By Outer Banks Voice on January 9, 2015
State Rep. Paul Tine announced Wednesday that he is leaving the Democratic Party to become an unaffiliated voter, and hopes to caucus with the Republican majority when the General Assembly convenes the 2015-16 session in Raleigh later this month.
“This has been a difficult decision as I have been a Democrat since I first registered to vote,” said Tine in a press release.
The Kitty Hawk resident represents the 6th District covering Dare, Hyde, Washington and part of Beaufort counties, and was elected to a second two-year term last November.
“The majority party in Raleigh has said they will make room for a more moderate approach and I look forward to continuing to be this voice in Raleigh,” Tine said. “I have always been and continue to be a centrist that puts my district and my state first.”
Tine had planned to make the announcement Monday, but word began to circulate in Raleigh and locally that he was making the change, and led to him issuing a press release Wednesday evening.
It is a rare occurrence in North Carolina for members of the legislature to switch parties while in office, although not unprecedented.
The News and Observer reported Republicans are expected to decide Friday on Tine’s request to join their caucus. If so, he would give the GOP a 75-45 majority over Democrats.
“First and foremost, this is the right decision for our district,” Tine said. “We have major issues concerning transportation, education and insurance in the east. Our region’s economy continues to lag behind the rest of the state and I cannot allow party affiliation to stand in the way of getting work done.”
But he insisted he will not change his stance on public education, early education, Medicaid expansion and rural issues.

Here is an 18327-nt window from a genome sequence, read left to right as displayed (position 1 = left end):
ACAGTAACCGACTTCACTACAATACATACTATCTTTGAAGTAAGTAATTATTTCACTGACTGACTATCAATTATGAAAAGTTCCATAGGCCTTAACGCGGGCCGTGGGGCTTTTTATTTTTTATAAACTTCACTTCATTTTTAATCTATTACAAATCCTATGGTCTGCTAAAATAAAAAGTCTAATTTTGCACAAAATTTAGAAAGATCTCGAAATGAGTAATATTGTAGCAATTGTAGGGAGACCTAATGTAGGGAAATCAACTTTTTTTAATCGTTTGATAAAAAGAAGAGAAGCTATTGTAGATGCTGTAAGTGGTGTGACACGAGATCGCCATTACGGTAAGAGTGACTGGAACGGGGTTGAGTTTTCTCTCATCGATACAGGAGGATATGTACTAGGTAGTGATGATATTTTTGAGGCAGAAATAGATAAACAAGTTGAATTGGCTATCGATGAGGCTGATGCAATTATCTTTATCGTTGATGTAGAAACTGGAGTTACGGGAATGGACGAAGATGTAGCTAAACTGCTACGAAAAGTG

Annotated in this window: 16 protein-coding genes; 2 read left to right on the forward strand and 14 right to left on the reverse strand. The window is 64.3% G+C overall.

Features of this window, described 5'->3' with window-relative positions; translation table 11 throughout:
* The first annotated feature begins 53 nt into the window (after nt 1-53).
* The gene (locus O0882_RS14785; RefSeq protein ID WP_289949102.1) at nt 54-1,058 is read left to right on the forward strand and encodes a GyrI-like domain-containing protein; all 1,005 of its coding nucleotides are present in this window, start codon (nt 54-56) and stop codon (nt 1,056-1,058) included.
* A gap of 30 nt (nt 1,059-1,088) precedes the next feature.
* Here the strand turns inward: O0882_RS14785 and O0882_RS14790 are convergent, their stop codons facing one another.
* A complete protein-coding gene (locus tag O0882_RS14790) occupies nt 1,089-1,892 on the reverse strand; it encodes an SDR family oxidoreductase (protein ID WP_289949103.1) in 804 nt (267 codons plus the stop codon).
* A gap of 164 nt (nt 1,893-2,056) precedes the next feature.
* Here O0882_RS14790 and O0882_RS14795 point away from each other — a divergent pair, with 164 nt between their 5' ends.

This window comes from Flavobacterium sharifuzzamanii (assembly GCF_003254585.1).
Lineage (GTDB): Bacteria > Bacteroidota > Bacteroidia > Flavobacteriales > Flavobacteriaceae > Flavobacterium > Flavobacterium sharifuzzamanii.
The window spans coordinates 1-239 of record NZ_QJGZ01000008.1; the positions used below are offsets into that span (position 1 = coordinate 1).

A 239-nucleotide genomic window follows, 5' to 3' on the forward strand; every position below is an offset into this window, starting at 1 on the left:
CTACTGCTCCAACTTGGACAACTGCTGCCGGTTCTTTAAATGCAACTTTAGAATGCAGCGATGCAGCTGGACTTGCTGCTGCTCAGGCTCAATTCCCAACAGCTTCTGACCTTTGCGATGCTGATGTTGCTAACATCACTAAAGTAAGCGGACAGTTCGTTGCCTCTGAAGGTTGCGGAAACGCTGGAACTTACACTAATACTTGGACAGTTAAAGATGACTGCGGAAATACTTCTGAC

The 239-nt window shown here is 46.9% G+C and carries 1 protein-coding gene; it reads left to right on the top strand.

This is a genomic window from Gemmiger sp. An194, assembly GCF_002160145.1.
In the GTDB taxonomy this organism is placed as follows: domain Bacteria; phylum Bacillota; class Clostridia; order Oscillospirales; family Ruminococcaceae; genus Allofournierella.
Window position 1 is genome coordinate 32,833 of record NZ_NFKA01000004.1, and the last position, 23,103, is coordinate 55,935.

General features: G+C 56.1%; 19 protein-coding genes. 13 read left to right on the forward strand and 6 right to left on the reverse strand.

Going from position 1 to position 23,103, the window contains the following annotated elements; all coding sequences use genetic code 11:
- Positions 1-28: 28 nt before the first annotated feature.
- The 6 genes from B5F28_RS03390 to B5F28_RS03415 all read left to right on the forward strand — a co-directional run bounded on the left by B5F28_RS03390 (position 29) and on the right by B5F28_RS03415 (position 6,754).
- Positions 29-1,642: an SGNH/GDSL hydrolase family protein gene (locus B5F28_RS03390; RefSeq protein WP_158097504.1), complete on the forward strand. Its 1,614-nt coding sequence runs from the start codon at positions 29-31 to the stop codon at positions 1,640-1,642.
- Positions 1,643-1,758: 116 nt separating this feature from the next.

“My hope is that working inside the majority will allow me to get more accomplished in the next two years,” Tine said.”
He noted that the decision was based on political philosophy.
“My voting record and my message have always shown that I am a fiscal conservative who believes in a common sense approach to making our district and state a better place,” Tine said. “These ideas have become increasingly less welcome in the Democratic Party over the past several years.
In his statement, Tine expressed he would be willing to be a bridge between the two parties on Jones Street.
“I will continue to work across the aisle to do what is right for eastern North Carolina and the state.”
Tine defeated Republican Mattie Lawson in each of the last two elections, including a 53 percent to 47 percent victory last November.
Rep. Tim Moore, R-Cleveland, who is expected to be elected the new Speaker of the House, told WRAL-TV that Republicans did not explicitly offer anything to induce the switch.
“Him being a returning member, I would certainly look to put him in some committee chairmanship, but no, there’s been no promises or anything like that,” Moore said.
Tine also said in an interview with WRAL-TV that no offers of were made, and that he only met with the GOP leaders recently to discuss specific issues.